Georgia Supreme Court upholds Greeson murder conviction
by Brande Poulnot
Sep 21, 2010 | 2378 views | 0 0 comments | 15 15 recommendations | email to a friend | print
All Georgia Supreme Court justices concurred Monday to uphold the murder conviction of a local man sentenced to life in prison last year. A jury in October convicted Jimmy Roger Greeson, then 51, of the murder of 74-year-old Ray Ashby Carver of Cartersville.

Greeson appealed his conviction of malice murder, theft by taking and possession of a firearm by a convicted felon in connection with the death of his former girlfriend's father, challenging that the evidence was insufficient to support a conviction for murder. He contended the evidence supported only a conviction for voluntary manslaughter.

According to the evidence presented in the trial, at Carver's 147 Duncan Drive home in Cartersville, where his body was found by a neighbor, investigators collected several pieces of evidence, including a damaged motorcycle helmet and a dumbbell with blood and hair on its surface. Prosecutors said after Greeson caused severe blunt force injuries to Carver's head and torso, he took Carver's car and two handguns.

Greeson's motorcycle was found at the scene, and a fugitive task force arrested him two days later at a Chattanooga motel.

Prosecuting Attorney Joe Campbell, who had sought recidivist punishment, argued Greeson committed the "revenge killing" to get back at Carver's daughter, who had ended the relationship between the two, and to cancel the debt he owed Carver.

Although his attorney, Kirsten Gill, asked jurors to find Greeson guilty of voluntary manslaughter, jurors found Greeson guilty of malice murder, felony murder with an underlying charge of aggravated assault, and three counts of theft by taking -- one in connection with a vehicle and two related to firearms.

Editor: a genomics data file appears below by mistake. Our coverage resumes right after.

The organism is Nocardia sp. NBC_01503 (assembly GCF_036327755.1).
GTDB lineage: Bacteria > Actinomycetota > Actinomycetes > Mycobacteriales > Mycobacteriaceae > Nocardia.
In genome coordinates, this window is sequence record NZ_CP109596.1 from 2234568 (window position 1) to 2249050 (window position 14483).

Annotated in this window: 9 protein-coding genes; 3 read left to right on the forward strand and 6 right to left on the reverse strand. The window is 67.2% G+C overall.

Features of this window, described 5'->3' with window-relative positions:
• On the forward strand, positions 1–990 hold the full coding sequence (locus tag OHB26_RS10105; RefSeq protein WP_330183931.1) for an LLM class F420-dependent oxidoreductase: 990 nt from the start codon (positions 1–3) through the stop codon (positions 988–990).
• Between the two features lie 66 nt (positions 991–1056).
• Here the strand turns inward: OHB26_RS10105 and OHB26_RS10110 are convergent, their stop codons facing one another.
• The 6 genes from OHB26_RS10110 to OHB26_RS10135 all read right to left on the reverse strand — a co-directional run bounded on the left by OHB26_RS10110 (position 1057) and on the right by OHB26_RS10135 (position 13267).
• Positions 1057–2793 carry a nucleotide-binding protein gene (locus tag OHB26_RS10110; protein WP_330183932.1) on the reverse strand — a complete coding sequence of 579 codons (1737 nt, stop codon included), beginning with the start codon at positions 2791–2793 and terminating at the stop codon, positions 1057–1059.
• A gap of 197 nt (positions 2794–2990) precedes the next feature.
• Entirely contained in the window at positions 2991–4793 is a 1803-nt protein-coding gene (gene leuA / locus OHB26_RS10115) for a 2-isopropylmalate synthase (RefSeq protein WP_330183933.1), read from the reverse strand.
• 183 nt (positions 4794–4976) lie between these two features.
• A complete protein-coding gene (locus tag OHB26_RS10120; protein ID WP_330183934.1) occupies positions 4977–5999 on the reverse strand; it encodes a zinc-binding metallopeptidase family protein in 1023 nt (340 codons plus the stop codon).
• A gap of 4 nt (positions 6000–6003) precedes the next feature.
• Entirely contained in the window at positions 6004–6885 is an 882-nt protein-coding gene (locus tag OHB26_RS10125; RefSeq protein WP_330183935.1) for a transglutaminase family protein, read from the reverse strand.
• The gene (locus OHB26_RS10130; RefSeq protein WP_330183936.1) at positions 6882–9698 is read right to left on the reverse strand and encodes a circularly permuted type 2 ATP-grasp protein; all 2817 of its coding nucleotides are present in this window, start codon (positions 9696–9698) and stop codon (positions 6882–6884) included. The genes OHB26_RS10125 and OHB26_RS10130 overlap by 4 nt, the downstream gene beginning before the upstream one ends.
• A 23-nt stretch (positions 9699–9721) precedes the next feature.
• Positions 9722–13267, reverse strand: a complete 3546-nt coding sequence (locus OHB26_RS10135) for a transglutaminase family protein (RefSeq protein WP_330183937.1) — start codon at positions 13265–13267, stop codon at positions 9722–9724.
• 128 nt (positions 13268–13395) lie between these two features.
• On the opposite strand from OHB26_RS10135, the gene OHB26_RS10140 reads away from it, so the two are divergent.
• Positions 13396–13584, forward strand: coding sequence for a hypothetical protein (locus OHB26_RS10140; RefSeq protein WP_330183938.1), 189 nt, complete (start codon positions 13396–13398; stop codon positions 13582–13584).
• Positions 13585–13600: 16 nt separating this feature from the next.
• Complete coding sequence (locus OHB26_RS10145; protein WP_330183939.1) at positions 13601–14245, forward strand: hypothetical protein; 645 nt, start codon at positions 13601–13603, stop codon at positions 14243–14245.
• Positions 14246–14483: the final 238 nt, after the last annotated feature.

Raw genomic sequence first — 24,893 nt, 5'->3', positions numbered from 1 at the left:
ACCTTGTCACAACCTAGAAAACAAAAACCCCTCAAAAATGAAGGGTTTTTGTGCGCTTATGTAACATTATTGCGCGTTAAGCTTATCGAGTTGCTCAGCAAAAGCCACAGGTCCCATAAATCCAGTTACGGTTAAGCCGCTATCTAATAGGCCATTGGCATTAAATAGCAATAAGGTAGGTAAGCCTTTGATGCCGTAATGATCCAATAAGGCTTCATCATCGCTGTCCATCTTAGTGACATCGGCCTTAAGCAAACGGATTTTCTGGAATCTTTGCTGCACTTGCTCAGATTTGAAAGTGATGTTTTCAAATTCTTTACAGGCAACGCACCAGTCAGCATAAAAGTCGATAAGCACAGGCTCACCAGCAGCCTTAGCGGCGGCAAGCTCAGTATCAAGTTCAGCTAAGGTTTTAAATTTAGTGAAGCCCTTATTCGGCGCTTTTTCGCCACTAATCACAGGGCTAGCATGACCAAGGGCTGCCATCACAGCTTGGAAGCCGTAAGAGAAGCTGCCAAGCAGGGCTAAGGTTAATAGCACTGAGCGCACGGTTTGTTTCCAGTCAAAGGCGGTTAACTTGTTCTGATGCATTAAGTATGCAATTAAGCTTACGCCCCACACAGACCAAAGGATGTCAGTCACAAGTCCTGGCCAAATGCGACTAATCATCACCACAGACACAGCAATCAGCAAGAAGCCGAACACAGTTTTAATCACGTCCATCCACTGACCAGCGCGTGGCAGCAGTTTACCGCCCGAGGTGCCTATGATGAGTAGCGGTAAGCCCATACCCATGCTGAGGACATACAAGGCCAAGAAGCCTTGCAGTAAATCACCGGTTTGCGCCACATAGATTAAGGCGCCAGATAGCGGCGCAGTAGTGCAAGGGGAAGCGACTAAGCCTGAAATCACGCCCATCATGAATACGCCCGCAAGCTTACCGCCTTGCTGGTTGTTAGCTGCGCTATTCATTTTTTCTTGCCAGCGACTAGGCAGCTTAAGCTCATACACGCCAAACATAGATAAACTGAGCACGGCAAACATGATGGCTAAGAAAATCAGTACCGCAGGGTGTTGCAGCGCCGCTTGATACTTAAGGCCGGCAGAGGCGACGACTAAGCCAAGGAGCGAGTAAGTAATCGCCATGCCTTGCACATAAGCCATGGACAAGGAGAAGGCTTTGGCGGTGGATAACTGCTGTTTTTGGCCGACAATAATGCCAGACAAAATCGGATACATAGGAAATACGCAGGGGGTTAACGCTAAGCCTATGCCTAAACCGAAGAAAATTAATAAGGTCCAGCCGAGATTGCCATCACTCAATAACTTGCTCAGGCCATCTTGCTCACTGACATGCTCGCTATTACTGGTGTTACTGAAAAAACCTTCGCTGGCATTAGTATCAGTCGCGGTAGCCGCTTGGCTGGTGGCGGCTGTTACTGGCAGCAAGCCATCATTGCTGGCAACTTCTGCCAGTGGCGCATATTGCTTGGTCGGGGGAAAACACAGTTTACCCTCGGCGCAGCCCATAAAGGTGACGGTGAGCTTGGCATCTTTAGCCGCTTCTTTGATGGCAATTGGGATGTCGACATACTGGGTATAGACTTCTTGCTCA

Greeson then pleaded guilty to two counts of possession of a firearm by a convicted felon. Superior Court Judge David Smith sentenced Greeson to life without parole on the murder charge, 10 consecutive years each on the three theft counts and two consecutive five-year terms on each of the two firearms violations.

In the opinion, Justice P. Harris Hines said the evidence viewed in favor of the verdicts showed in part that the girlfriend had severed ties with Greeson, and Carver asked Greeson to repay $6,000 he had borrowed from Carver over the course of the couple's relationship.

The day Carver was found lying in a pool of blood in his home -- Aug. 4, 2008 -- Greeson had visited the home under the guise that he was going to repay the debt.

"Greeson brutally and fatally beat the aged Carver with, [among other things], Greeson's motorcycle helmet and a barbell," the opinion states. "Greeson took two of Carver's handguns and fled in Carver's vehicle, driving it to Chattanooga, Tenn., where he was subsequently arrested. At the time he was apprehended, Greeson had with him Carver's fully-loaded, .38 caliber revolver and car keys. Greeson's clothing was covered with blood; DNA taken from a cutting of a blood stain on Greeson's blue jeans matched that of Carver, and Carver's vehicle was found in the parking lot of the motel at which Greeson was hiding."

Carver suffered at least 15 impacts to the head, 19 to his back and side, resulting in at least 21 fractures to 15 of his ribs, and died of blunt force trauma.

In statements to police after his arrest, Greeson said he "lost it" after Carver hit him with a walking cane and made negative comments, including a statement about Greeson's mother who had been stricken with cancer.

"Even accepting Greeson's version of events, words alone cannot amount to the serious provocation required to reduce a killing from murder to voluntary manslaughter," the opinion states. "... As for the elderly victim also initially striking Greeson with his cane, the jury was authorized to find that this fell well short of showing the provocation for the resulting vicious attack by Greeson; the evidence permitted the jury to find that Greeson acted with malice in killing Carver. ... Indeed, the evidence was sufficient to enable the jury to find Greeson guilty beyond a reasonable doubt of all the crimes for which he was convicted."

Greeson is currently housed at Macon State Prison, according to the Georgia Department of Corrections website. His prior convictions include first-degree forgery, theft by taking, simple battery and criminal trespass.